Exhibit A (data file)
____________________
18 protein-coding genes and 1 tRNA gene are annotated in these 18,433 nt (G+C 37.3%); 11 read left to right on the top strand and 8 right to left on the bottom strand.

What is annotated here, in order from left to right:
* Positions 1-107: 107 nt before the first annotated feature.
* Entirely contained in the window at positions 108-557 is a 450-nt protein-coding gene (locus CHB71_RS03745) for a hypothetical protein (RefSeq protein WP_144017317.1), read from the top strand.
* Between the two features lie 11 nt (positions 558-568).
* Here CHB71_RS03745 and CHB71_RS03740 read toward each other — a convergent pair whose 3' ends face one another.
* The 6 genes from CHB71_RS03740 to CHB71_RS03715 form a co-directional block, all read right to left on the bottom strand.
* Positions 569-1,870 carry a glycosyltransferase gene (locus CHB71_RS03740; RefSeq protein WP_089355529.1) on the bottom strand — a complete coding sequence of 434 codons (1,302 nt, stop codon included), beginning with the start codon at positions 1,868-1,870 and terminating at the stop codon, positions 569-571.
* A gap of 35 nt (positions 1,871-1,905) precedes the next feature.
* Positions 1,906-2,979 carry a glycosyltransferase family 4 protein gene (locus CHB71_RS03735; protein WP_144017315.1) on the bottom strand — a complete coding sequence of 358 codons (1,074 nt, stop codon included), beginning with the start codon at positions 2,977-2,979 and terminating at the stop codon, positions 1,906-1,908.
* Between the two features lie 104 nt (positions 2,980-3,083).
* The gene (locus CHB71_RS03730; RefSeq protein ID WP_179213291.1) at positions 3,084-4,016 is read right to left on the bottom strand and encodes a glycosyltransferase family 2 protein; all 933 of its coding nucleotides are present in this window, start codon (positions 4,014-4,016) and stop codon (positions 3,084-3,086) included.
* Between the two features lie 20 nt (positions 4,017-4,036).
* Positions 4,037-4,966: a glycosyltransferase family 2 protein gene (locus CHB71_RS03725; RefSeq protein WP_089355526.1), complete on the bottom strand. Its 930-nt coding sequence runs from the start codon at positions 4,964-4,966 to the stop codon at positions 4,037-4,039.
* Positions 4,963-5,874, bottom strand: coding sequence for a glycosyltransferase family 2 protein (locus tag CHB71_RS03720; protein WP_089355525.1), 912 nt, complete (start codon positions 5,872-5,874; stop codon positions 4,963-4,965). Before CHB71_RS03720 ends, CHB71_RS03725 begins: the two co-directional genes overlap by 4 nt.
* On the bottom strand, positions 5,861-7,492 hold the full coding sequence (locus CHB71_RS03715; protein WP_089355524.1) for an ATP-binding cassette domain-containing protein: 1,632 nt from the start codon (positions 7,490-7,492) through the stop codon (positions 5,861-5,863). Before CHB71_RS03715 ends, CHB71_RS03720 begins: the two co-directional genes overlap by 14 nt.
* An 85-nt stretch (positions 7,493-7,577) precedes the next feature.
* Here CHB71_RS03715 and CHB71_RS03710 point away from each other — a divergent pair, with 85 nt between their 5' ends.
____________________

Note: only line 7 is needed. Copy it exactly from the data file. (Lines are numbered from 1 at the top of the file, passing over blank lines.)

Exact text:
* The 6 genes from CHB71_RS03740 to CHB71_RS03715 form a co-directional block, all read right to left on the bottom strand.